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The College of Behavioral and Community Sciences is proud to announce that three superb students are graduating in the Spring 2015 semester with distinction. Mellissa Barongi, Michelle Eaton, and Megan Porter have all received the cum distinction based on their scholarship, community service, professional development, and perseverance during their time as undergraduates.

Melissa Barongi – Behavioral Healthcare

Barongi served as an undergraduate assistant in the Department of Mental Health Law and Policy, and worked with faculty conducting research concerning substance-abusing parents within the child welfare system. Barongi presented in the recent Undergraduate Research Symposium, enrolled in the BRIDGE program designed to strengthen research skills prior to graduate-level work, and was admitted into the Summer Research Institute at the Florida Mental Health Institute. Barongi excelled in all of these endeavors and intends to pursue Ph.D. programs in clinical health psychology with an emphasis on veterans and military families.

Michelle Eaton – Social Work

Eaton, a non-traditional student, is graduating from the Social Work program with a great deal of experience. While completing her degree, Eaton worked at the Area Agency on Aging for Pinellas and Pasco counties where she worked with the elderly. Faculty cite Eaton as a caring and compassionate person with an unwavering devotion to the elderly population she works with.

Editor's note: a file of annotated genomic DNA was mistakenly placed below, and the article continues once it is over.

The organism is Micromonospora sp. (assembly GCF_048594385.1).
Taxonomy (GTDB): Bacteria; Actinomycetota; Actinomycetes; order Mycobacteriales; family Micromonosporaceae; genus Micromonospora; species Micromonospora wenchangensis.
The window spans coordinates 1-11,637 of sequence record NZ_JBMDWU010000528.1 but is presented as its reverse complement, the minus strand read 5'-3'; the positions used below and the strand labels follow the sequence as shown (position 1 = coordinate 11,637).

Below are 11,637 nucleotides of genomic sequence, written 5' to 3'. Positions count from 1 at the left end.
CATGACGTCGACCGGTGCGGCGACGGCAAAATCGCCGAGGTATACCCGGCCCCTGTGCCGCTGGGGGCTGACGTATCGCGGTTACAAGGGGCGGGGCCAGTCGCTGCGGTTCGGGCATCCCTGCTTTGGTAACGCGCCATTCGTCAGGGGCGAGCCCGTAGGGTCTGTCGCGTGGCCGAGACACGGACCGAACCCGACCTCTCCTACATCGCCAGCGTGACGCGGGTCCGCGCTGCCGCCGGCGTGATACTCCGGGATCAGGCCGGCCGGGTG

Megan Porter – Communication Sciences and Disorders

Porter, a recent recipient of the Mom’s Project scholarship, participated in the Summer Research Institute at the Florida Mental Health Institute, completed an Undergraduate Research Certificate, studied abroad, and took a diverse selection of courses during her time as an undergraduate. Porter’s work was published in a top peer-reviewed journal alongside Dr. Roger Boothroyd (MHLP), and she served as a research assistant to Dr. Emily Plowman of the Department of Communication Sciences and Disorders. Porter will pursue a graduate degree in Speech-Language Pathology.

College of Behavioral & Community Sciences Mark